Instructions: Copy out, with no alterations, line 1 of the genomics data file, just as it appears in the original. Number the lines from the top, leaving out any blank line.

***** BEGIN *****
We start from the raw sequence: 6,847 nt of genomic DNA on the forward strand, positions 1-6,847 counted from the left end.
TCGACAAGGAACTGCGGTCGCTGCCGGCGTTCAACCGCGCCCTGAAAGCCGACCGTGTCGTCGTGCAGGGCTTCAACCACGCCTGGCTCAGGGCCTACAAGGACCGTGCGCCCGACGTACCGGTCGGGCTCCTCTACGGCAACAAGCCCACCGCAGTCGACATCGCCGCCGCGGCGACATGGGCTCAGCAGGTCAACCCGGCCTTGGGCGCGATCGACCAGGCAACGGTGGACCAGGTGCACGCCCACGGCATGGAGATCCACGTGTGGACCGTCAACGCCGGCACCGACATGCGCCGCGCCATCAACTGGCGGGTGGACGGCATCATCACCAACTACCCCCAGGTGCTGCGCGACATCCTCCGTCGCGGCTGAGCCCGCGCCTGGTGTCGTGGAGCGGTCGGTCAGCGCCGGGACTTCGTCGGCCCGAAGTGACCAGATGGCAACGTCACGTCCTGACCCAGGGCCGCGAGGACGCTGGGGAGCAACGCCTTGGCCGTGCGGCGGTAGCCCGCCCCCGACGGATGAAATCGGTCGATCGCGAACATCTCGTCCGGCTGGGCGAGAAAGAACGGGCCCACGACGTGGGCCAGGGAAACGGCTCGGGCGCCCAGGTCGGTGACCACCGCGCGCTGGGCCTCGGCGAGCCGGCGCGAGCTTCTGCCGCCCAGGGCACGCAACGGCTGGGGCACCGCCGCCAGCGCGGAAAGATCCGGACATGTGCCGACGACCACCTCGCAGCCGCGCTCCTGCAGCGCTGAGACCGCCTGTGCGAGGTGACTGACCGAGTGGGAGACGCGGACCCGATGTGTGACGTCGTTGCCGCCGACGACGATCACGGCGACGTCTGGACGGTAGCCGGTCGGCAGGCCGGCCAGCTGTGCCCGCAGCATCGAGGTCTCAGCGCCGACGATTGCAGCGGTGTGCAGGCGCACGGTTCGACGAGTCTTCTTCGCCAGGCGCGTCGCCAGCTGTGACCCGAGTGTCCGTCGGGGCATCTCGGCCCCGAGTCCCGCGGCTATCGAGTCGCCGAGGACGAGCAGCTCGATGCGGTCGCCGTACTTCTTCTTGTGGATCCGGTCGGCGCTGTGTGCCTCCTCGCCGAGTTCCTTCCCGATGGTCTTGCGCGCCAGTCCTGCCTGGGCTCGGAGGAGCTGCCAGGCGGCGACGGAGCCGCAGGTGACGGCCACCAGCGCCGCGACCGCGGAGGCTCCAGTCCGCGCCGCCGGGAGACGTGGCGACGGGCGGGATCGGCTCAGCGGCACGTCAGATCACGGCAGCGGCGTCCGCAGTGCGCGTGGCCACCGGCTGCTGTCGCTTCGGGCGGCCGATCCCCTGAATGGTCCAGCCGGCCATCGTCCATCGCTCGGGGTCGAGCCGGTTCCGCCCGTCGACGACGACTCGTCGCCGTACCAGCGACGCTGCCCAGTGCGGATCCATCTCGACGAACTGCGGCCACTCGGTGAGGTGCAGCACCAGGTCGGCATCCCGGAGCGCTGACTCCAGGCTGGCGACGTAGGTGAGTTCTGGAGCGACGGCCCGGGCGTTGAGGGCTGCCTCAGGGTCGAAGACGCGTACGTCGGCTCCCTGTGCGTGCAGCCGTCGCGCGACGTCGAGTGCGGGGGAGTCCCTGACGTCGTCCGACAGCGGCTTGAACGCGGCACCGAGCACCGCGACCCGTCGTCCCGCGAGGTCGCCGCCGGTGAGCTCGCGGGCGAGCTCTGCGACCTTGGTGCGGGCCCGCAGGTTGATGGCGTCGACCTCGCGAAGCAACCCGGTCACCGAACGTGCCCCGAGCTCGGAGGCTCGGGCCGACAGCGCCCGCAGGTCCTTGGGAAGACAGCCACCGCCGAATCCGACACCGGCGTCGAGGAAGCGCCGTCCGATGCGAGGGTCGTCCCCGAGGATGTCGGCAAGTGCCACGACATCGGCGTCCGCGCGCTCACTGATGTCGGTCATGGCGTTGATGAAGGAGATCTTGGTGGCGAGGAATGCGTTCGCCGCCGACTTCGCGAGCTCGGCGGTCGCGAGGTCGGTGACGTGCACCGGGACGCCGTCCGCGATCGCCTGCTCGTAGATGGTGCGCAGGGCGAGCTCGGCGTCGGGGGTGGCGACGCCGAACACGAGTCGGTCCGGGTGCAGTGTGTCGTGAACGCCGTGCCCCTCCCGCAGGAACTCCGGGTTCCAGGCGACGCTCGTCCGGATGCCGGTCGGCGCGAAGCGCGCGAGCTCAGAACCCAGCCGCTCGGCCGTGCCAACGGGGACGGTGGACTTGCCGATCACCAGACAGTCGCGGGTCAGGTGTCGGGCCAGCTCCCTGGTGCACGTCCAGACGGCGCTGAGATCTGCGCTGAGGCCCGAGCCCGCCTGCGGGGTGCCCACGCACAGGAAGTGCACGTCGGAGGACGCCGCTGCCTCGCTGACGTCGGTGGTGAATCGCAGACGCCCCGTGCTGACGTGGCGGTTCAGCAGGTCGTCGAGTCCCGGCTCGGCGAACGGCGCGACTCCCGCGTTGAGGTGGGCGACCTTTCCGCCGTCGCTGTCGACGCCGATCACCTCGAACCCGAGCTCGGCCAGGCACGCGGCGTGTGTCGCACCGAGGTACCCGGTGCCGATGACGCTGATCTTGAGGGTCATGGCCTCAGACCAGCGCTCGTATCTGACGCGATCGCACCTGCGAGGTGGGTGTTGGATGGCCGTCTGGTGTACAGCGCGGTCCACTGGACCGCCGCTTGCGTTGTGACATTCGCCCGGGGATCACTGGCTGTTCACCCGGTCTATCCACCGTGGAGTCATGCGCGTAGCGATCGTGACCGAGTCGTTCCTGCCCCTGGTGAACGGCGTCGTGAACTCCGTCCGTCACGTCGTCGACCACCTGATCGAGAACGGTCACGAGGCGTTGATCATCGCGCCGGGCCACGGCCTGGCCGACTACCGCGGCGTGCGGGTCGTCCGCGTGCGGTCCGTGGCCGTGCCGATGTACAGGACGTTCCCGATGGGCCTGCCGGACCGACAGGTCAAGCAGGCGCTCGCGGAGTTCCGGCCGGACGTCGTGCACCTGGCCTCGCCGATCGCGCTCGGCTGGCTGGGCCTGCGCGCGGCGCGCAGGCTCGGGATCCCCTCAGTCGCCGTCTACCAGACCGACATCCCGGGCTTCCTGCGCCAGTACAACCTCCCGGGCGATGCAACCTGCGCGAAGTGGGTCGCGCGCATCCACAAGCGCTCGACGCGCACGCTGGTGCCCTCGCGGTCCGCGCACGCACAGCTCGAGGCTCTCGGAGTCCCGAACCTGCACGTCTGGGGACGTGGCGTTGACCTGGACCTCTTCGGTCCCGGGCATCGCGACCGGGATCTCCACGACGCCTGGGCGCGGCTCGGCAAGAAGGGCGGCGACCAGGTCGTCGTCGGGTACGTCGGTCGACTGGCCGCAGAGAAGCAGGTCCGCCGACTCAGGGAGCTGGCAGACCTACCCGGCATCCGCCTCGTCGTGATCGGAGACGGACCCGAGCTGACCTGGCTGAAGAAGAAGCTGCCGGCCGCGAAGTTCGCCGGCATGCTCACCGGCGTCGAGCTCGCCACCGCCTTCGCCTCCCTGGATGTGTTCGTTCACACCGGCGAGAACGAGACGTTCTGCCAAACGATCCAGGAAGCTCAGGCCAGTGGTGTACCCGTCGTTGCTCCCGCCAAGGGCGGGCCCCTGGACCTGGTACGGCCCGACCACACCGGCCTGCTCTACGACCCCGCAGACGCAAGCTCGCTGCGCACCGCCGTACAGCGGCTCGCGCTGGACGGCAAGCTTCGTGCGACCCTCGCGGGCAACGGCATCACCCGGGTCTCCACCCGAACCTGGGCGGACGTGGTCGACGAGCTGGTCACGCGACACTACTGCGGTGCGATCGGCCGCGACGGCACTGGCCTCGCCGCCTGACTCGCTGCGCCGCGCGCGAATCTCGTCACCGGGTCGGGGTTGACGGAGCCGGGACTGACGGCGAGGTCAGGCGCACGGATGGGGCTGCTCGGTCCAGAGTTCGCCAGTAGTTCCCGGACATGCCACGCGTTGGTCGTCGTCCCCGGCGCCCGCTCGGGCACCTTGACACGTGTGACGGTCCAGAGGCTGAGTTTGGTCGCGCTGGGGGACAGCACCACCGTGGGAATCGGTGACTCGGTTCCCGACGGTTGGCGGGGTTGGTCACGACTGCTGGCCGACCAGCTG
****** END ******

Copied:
We start from the raw sequence: 6,847 nt of genomic DNA on the forward strand, positions 1-6,847 counted from the left end.